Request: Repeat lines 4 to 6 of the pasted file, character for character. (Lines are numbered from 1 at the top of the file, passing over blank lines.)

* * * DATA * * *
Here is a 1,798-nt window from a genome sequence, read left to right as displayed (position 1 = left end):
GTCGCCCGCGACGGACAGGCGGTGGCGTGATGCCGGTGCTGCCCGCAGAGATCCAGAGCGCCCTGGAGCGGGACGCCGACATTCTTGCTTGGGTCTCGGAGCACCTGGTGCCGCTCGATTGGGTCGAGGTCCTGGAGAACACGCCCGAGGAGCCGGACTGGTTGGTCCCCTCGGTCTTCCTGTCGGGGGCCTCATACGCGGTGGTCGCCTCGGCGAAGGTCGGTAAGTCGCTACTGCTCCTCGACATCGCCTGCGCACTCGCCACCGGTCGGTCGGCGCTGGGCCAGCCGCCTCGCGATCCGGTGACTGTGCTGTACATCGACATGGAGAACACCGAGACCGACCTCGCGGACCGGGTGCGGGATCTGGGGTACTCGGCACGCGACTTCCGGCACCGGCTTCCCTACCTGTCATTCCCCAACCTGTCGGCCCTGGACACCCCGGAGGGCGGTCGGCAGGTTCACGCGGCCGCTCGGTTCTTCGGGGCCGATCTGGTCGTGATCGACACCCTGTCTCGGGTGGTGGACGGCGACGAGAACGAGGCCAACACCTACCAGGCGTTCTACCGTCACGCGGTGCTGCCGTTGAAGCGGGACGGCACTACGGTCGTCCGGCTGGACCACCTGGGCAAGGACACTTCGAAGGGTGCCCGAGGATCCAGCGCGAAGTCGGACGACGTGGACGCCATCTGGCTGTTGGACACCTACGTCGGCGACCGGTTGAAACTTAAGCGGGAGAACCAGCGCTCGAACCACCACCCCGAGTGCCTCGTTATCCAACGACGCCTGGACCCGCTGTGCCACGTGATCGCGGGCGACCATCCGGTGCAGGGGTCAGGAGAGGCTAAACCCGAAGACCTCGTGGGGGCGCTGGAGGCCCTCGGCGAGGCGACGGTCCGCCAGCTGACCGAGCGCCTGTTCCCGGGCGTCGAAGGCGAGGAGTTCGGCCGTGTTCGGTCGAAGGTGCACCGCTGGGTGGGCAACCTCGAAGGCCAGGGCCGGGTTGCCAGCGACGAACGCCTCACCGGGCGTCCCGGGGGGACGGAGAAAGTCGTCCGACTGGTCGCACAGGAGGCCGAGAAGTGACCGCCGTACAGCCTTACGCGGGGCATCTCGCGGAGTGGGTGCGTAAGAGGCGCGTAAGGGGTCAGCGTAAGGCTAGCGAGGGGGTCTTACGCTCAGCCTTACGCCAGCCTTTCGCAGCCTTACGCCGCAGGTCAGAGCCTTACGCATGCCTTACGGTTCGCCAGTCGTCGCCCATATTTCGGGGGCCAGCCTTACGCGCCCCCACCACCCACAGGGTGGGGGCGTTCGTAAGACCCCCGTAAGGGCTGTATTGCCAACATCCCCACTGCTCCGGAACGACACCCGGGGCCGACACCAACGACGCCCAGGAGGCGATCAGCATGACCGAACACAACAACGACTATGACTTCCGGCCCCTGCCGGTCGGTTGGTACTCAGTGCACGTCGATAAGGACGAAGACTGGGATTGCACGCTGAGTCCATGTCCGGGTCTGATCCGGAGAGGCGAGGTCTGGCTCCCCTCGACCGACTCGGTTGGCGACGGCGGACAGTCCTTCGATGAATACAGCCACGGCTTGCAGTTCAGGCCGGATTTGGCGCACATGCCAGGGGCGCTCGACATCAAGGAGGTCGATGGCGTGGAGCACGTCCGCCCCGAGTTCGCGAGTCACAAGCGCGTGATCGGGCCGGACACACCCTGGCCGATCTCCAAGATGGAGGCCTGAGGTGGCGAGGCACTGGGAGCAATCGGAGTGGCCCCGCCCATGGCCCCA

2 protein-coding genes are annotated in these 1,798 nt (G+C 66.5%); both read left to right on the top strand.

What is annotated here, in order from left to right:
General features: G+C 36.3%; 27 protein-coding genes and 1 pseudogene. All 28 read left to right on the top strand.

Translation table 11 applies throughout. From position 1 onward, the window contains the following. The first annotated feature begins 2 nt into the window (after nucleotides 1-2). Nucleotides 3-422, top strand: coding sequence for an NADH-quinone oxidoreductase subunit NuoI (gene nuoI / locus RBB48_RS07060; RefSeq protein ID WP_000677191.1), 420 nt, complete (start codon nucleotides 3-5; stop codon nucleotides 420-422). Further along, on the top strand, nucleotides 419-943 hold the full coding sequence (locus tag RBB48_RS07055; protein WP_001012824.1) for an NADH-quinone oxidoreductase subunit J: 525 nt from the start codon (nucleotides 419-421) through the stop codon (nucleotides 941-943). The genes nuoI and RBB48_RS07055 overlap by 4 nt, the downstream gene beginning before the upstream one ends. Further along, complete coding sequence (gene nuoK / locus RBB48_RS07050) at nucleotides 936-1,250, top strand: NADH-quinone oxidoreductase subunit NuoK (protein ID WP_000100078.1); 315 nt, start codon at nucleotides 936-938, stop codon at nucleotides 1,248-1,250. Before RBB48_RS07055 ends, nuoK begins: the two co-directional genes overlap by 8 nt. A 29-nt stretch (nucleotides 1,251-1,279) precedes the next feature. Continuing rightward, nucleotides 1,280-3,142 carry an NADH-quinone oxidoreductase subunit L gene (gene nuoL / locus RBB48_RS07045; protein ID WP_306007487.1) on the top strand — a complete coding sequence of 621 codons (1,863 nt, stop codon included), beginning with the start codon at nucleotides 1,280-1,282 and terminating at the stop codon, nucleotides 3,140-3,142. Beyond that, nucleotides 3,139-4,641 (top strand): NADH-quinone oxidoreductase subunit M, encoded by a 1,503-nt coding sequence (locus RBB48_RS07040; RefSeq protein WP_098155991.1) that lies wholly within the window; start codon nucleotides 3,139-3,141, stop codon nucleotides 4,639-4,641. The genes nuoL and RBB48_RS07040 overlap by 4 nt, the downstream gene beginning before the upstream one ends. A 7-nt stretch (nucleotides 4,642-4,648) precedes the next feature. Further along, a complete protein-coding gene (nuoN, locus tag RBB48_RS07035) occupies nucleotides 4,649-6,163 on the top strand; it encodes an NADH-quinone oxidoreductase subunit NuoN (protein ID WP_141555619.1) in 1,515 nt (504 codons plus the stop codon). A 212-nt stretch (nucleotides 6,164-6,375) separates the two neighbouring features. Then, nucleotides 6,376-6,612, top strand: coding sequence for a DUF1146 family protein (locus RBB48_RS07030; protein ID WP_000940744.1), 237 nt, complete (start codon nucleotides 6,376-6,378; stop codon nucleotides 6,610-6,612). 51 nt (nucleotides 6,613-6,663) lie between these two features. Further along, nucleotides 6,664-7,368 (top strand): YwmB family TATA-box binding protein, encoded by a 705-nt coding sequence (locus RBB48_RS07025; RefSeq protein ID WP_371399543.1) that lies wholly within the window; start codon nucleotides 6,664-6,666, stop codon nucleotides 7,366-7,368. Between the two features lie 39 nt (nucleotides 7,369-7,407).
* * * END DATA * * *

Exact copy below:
What is annotated here, in order from left to right:
General features: G+C 36.3%; 27 protein-coding genes and 1 pseudogene. All 28 read left to right on the top strand.

Translation table 11 applies throughout. From position 1 onward, the window contains the following. The first annotated feature begins 2 nt into the window (after nucleotides 1-2). Nucleotides 3-422, top strand: coding sequence for an NADH-quinone oxidoreductase subunit NuoI (gene nuoI / locus RBB48_RS07060; RefSeq protein ID WP_000677191.1), 420 nt, complete (start codon nucleotides 3-5; stop codon nucleotides 420-422). Further along, on the top strand, nucleotides 419-943 hold the full coding sequence (locus tag RBB48_RS07055; protein WP_001012824.1) for an NADH-quinone oxidoreductase subunit J: 525 nt from the start codon (nucleotides 419-421) through the stop codon (nucleotides 941-943). The genes nuoI and RBB48_RS07055 overlap by 4 nt, the downstream gene beginning before the upstream one ends. Further along, complete coding sequence (gene nuoK / locus RBB48_RS07050) at nucleotides 936-1,250, top strand: NADH-quinone oxidoreductase subunit NuoK (protein ID WP_000100078.1); 315 nt, start codon at nucleotides 936-938, stop codon at nucleotides 1,248-1,250. Before RBB48_RS07055 ends, nuoK begins: the two co-directional genes overlap by 8 nt. A 29-nt stretch (nucleotides 1,251-1,279) precedes the next feature. Continuing rightward, nucleotides 1,280-3,142 carry an NADH-quinone oxidoreductase subunit L gene (gene nuoL / locus RBB48_RS07045; protein ID WP_306007487.1) on the top strand — a complete coding sequence of 621 codons (1,863 nt, stop codon included), beginning with the start codon at nucleotides 1,280-1,282 and terminating at the stop codon, nucleotides 3,140-3,142. Beyond that, nucleotides 3,139-4,641 (top strand): NADH-quinone oxidoreductase subunit M, encoded by a 1,503-nt coding sequence (locus RBB48_RS07040; RefSeq protein WP_098155991.1) that lies wholly within the window; start codon nucleotides 3,139-3,141, stop codon nucleotides 4,639-4,641. The genes nuoL and RBB48_RS07040 overlap by 4 nt, the downstream gene beginning before the upstream one ends. A 7-nt stretch (nucleotides 4,642-4,648) precedes the next feature. Further along, a complete protein-coding gene (nuoN, locus tag RBB48_RS07035) occupies nucleotides 4,649-6,163 on the top strand; it encodes an NADH-quinone oxidoreductase subunit NuoN (protein ID WP_141555619.1) in 1,515 nt (504 codons plus the stop codon). A 212-nt stretch (nucleotides 6,164-6,375) separates the two neighbouring features. Then, nucleotides 6,376-6,612, top strand: coding sequence for a DUF1146 family protein (locus RBB48_RS07030; protein ID WP_000940744.1), 237 nt, complete (start codon nucleotides 6,376-6,378; stop codon nucleotides 6,610-6,612). 51 nt (nucleotides 6,613-6,663) lie between these two features. Further along, nucleotides 6,664-7,368 (top strand): YwmB family TATA-box binding protein, encoded by a 705-nt coding sequence (locus RBB48_RS07025; RefSeq protein ID WP_371399543.1) that lies wholly within the window; start codon nucleotides 6,664-6,666, stop codon nucleotides 7,366-7,368. Between the two features lie 39 nt (nucleotides 7,369-7,407).